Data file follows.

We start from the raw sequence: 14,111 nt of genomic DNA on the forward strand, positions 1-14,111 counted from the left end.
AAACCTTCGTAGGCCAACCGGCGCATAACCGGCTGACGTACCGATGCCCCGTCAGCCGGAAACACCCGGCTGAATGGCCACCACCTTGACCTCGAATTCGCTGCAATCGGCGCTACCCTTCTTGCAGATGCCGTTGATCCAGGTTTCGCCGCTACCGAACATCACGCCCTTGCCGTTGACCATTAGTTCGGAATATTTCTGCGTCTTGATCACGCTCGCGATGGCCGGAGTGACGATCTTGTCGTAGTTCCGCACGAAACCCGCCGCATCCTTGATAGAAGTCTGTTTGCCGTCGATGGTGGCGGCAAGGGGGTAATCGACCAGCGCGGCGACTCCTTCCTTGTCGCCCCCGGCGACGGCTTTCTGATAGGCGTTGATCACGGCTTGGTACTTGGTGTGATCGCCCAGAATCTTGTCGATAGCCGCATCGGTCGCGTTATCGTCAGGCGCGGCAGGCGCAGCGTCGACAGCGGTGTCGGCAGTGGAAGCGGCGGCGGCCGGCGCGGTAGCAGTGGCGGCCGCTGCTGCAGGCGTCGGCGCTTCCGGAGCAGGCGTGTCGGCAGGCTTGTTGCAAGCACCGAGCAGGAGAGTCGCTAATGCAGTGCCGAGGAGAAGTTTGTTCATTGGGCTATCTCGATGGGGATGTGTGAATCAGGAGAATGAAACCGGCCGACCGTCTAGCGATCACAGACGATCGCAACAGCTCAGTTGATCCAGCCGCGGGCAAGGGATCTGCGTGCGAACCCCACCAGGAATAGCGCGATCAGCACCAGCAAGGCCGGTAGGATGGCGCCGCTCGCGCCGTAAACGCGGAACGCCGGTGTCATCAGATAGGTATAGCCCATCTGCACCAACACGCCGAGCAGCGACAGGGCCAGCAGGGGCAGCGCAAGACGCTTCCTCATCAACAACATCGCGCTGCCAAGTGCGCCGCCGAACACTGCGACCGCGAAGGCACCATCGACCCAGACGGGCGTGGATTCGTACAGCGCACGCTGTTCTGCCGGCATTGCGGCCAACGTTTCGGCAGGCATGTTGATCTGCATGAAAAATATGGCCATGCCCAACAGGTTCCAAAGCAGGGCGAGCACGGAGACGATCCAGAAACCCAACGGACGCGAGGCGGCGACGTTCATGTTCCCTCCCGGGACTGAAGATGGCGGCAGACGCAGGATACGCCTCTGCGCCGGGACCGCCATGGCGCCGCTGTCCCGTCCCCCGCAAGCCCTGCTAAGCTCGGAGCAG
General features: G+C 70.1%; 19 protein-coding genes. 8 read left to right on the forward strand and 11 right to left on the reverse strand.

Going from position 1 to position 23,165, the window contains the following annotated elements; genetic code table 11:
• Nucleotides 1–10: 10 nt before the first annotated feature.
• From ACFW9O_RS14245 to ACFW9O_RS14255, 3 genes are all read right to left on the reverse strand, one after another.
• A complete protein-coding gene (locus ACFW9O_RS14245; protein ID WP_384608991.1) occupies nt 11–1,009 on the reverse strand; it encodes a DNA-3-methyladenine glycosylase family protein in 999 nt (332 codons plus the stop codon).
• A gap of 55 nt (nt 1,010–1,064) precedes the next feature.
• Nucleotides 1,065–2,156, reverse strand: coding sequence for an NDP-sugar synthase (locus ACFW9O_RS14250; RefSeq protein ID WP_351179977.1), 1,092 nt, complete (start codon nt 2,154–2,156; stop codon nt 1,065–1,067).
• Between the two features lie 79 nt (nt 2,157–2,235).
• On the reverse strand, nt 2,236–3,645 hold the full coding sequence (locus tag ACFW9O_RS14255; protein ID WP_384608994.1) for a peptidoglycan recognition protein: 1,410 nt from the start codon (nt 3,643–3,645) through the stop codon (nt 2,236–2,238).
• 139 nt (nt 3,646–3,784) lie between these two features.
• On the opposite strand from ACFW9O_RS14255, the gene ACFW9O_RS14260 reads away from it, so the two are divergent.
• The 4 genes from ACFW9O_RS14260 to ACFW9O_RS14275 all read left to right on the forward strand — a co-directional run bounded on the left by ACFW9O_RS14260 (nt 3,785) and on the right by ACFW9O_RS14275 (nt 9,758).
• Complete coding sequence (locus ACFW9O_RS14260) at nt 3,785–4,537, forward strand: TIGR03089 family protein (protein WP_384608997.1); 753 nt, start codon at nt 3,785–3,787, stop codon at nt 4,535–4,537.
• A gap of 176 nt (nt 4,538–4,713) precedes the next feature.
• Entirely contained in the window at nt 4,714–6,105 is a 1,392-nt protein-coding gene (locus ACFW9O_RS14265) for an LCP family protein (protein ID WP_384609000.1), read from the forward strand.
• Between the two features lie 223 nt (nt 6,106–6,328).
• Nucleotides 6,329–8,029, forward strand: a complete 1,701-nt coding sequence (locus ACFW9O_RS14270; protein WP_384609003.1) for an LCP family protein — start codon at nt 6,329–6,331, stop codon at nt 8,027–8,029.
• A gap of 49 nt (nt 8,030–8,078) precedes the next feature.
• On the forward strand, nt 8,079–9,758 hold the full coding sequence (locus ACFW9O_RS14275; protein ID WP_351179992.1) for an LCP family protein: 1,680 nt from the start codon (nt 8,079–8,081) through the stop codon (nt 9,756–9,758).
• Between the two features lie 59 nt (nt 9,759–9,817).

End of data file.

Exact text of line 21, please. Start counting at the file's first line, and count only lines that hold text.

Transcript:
• On the forward strand, nt 8,079–9,758 hold the full coding sequence (locus ACFW9O_RS14275; protein ID WP_351179992.1) for an LCP family protein: 1,680 nt from the start codon (nt 8,079–8,081) through the stop codon (nt 9,756–9,758).